Two recent expanded-panel BPAI decisions both consider the situation where a patent applicant presents arguments in a reply brief even though the arguments could have been raised by in the principal brief. Interpreting the regulations of 37 CFR 41, both decisions hold that the Board is not required “to consider such belated arguments” unless the applicant presents “good cause” for the delay in presentation.
“[W]e take this opportunity to explain that the regulations governing Appeals to the Board require that any argument not timely presented in the principal Brief, will not be considered when filed in a Reply Brief, absent a showing of good cause explaining why the argument could not have been presented in the Principal Brief.” Nakashima.
Rule 41 does not discuss the potential content of a reply brief other than to note that the reply brief “shall not include any new or non-admitted amendment, or any new or non-admitted affidavit or other evidence. 37 C.F.R. § 41.41(a)(2) (2007). Prior to 1998, Rule 41 required that reply brief content focus only on points newly raised in an examiner’s answer. That limitation, however was eliminated in the 1998 rule modifications. Despite this change, the BPAI panels both held that the “scope of the reply brief was never expanded to include belated arguments or new arguments unaccompanied by a showing of good cause.”
No New Nuances: A no-new-arguments rule is a common rule in all types of court systems. However, the rule as implemented in Nakashima appears that it could be better stated as no-new-nuances. Nakashima argued in its principal brief that the examiner’s obviousness rejection was incorrect. The “new” argument presented in the reply brief still focused on obviousness and the same two references, but provided a new justification for a non-obviousness conclusion. In particular, Nakashima’s opening brief argued (1) that the examiner’s suggested combination of prior art teachings would “destroy” the functionality of the claimed vacuum apparatus and (2) that the examiner was incorrect in his assertion that one of the references taught a “inner belt.” The reply brief added the nuance that there is “no reason to combine” the two prior art references because the result would not have been desirable. According to the Board, the “no reason to combine” argument was new and therefore, the Board refused to address that issue.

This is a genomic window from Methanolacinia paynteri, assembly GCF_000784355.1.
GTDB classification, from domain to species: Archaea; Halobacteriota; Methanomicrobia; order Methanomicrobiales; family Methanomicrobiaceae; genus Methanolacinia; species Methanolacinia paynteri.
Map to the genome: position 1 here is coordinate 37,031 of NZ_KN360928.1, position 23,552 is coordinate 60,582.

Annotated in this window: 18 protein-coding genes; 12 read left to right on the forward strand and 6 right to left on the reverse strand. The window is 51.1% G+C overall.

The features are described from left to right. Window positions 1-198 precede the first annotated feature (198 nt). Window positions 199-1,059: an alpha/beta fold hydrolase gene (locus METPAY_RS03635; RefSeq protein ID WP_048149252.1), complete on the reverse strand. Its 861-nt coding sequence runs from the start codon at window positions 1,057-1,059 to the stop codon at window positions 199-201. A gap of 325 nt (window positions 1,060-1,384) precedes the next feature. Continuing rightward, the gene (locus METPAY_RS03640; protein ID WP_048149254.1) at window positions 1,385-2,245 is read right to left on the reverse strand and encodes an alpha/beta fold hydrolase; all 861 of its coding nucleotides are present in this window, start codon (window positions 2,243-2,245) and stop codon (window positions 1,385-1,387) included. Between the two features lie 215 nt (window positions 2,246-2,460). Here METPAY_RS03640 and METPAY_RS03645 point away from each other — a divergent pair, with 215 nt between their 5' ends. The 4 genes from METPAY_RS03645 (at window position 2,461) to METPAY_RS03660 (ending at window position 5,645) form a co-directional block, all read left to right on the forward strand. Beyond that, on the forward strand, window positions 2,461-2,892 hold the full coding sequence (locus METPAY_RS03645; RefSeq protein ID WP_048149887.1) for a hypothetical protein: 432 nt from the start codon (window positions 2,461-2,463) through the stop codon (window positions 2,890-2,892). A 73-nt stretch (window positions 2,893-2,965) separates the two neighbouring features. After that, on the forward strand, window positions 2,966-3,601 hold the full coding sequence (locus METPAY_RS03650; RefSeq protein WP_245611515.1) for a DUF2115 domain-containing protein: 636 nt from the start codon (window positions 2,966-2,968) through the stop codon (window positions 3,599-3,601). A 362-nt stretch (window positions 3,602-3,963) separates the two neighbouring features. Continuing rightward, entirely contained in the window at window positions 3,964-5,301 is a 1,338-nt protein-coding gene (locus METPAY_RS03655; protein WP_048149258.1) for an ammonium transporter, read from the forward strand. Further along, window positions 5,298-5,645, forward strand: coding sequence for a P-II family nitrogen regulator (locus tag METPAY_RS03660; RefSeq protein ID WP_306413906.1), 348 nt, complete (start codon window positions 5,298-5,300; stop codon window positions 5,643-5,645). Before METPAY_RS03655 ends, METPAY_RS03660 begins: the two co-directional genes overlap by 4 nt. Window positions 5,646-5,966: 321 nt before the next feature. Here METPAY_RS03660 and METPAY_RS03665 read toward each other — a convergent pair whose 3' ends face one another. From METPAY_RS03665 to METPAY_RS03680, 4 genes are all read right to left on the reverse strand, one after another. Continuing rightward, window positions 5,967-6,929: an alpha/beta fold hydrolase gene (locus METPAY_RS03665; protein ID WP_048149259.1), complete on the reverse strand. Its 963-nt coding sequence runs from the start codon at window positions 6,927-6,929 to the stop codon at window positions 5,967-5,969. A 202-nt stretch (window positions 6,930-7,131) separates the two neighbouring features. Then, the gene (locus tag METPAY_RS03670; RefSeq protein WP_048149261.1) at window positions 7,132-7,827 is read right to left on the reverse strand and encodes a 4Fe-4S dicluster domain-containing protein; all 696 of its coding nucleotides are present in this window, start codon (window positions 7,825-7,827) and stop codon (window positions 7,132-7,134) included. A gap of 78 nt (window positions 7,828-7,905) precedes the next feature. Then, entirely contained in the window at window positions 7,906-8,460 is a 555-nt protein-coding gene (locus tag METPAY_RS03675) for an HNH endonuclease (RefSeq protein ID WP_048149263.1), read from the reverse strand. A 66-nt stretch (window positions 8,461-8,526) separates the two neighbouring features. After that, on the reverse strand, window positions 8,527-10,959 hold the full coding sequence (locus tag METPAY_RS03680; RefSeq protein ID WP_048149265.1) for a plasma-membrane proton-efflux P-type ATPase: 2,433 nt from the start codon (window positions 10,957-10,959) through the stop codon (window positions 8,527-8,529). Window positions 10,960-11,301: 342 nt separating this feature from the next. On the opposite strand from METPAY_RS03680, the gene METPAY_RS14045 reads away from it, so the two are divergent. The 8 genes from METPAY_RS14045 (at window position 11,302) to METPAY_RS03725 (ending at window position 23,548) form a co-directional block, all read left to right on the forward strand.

Writing in dissent in Nakashima, Administrative Patent Judge Terry Owens argued that the patent applicant had a right to include new arguments in its reply brief. Owens quotes the PTO’s comments associated with the 1998 rule change found in 62 Fed. Reg. 53168: “The former practice of permitting reply briefs based solely on a finding of a new point of argument [in the examiner answer] is eliminated thereby preventing present controversies as to whether a new point of argument has been made by the primary examiner.”
On remand and after filing an RCE, Nakashima should be able to argue its new points to the examiner and perhaps reach the Board again in three-years.
The Nakashima application is owned by Brother (Japan) and is being prosecuted by the Oliff & Berridge firm (DC).
The Borden application is owned by Sharp (US) and is being prosecuted by the Chernoff firm (Oregon).